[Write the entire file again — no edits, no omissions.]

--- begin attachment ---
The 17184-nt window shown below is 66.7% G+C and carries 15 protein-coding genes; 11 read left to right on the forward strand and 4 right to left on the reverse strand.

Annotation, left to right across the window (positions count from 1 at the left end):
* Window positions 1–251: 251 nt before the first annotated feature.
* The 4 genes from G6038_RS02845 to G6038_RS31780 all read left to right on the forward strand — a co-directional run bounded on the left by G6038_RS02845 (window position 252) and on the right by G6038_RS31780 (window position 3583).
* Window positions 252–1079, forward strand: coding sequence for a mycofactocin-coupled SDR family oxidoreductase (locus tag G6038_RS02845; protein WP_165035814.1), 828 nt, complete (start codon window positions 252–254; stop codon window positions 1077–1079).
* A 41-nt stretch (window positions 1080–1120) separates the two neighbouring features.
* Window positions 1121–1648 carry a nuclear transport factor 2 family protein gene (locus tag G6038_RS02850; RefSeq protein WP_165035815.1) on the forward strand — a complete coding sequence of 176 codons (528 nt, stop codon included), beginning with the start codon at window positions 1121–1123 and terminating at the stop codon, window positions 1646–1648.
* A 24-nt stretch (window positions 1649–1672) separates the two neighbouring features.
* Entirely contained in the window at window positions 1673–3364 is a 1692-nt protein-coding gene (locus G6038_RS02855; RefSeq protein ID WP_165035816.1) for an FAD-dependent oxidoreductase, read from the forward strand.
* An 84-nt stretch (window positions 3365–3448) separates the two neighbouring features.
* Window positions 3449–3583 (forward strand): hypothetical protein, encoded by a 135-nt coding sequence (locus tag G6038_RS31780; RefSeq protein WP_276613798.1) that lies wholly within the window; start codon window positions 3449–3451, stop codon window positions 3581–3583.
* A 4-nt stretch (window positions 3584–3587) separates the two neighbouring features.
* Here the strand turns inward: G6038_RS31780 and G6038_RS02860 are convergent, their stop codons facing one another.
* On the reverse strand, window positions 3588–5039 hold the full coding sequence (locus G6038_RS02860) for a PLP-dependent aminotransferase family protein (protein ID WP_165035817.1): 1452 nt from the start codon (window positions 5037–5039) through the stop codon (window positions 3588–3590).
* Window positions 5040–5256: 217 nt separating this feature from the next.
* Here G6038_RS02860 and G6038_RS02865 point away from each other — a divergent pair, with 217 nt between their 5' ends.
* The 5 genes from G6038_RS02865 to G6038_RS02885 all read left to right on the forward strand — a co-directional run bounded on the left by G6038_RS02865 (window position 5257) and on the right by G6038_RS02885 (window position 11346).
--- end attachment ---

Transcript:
The 17184-nt window shown below is 66.7% G+C and carries 15 protein-coding genes; 11 read left to right on the forward strand and 4 right to left on the reverse strand.

Annotation, left to right across the window (positions count from 1 at the left end):
* Window positions 1–251: 251 nt before the first annotated feature.
* The 4 genes from G6038_RS02845 to G6038_RS31780 all read left to right on the forward strand — a co-directional run bounded on the left by G6038_RS02845 (window position 252) and on the right by G6038_RS31780 (window position 3583).
* Window positions 252–1079, forward strand: coding sequence for a mycofactocin-coupled SDR family oxidoreductase (locus tag G6038_RS02845; protein WP_165035814.1), 828 nt, complete (start codon window positions 252–254; stop codon window positions 1077–1079).
* A 41-nt stretch (window positions 1080–1120) separates the two neighbouring features.
* Window positions 1121–1648 carry a nuclear transport factor 2 family protein gene (locus tag G6038_RS02850; RefSeq protein WP_165035815.1) on the forward strand — a complete coding sequence of 176 codons (528 nt, stop codon included), beginning with the start codon at window positions 1121–1123 and terminating at the stop codon, window positions 1646–1648.
* A 24-nt stretch (window positions 1649–1672) separates the two neighbouring features.
* Entirely contained in the window at window positions 1673–3364 is a 1692-nt protein-coding gene (locus G6038_RS02855; RefSeq protein ID WP_165035816.1) for an FAD-dependent oxidoreductase, read from the forward strand.
* An 84-nt stretch (window positions 3365–3448) separates the two neighbouring features.
* Window positions 3449–3583 (forward strand): hypothetical protein, encoded by a 135-nt coding sequence (locus tag G6038_RS31780; RefSeq protein WP_276613798.1) that lies wholly within the window; start codon window positions 3449–3451, stop codon window positions 3581–3583.
* A 4-nt stretch (window positions 3584–3587) separates the two neighbouring features.
* Here the strand turns inward: G6038_RS31780 and G6038_RS02860 are convergent, their stop codons facing one another.
* On the reverse strand, window positions 3588–5039 hold the full coding sequence (locus G6038_RS02860) for a PLP-dependent aminotransferase family protein (protein ID WP_165035817.1): 1452 nt from the start codon (window positions 5037–5039) through the stop codon (window positions 3588–3590).
* Window positions 5040–5256: 217 nt separating this feature from the next.
* Here G6038_RS02860 and G6038_RS02865 point away from each other — a divergent pair, with 217 nt between their 5' ends.
* The 5 genes from G6038_RS02865 to G6038_RS02885 all read left to right on the forward strand — a co-directional run bounded on the left by G6038_RS02865 (window position 5257) and on the right by G6038_RS02885 (window position 11346).